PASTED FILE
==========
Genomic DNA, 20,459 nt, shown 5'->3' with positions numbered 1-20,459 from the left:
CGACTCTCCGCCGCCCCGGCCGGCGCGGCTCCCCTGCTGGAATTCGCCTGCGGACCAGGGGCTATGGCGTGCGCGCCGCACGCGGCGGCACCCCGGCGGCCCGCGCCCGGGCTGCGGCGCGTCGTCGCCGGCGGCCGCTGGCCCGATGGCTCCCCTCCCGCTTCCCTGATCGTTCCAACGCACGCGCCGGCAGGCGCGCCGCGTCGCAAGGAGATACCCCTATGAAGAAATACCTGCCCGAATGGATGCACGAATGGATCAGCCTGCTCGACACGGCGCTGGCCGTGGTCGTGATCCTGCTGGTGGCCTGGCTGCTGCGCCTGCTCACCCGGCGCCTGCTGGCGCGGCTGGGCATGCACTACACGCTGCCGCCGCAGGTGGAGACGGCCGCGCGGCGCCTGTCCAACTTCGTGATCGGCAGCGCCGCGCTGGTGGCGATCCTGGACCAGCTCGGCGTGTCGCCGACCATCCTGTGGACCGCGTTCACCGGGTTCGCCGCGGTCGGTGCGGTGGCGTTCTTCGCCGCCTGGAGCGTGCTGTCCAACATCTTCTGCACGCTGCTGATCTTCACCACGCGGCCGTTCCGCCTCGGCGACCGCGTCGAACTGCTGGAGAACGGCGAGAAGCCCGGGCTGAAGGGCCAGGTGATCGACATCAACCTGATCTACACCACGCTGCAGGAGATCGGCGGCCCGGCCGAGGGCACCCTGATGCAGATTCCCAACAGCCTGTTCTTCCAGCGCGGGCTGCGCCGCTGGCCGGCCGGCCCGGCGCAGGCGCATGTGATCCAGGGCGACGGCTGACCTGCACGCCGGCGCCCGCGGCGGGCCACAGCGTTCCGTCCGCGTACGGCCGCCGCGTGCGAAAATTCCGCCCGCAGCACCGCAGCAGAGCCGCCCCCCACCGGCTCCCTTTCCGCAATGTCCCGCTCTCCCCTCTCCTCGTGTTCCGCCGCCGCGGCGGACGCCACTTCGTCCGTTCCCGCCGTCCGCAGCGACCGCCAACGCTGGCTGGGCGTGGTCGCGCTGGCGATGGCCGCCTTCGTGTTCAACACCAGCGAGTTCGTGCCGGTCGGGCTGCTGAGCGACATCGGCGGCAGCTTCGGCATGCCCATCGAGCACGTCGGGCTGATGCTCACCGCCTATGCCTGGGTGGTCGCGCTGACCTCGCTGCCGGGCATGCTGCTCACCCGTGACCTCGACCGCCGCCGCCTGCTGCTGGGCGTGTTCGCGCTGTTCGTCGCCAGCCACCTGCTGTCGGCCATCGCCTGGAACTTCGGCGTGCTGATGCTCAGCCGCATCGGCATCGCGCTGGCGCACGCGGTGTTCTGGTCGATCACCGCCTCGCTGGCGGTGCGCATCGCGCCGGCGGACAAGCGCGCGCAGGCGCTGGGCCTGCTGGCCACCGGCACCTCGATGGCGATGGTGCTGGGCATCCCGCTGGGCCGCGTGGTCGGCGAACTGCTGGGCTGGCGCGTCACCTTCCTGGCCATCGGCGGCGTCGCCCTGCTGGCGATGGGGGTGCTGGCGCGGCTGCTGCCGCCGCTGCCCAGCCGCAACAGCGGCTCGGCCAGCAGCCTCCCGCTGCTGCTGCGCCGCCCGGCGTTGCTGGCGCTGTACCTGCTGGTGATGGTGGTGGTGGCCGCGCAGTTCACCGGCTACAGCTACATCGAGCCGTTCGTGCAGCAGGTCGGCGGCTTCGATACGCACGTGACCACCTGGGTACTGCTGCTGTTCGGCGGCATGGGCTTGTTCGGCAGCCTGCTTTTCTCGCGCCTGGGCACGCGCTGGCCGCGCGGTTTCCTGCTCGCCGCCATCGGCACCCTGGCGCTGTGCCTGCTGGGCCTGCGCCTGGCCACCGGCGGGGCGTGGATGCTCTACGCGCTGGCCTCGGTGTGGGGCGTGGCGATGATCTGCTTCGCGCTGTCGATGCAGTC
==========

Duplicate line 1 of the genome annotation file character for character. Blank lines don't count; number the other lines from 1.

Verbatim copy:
Genomic DNA, 20,459 nt, shown 5'->3' with positions numbered 1-20,459 from the left: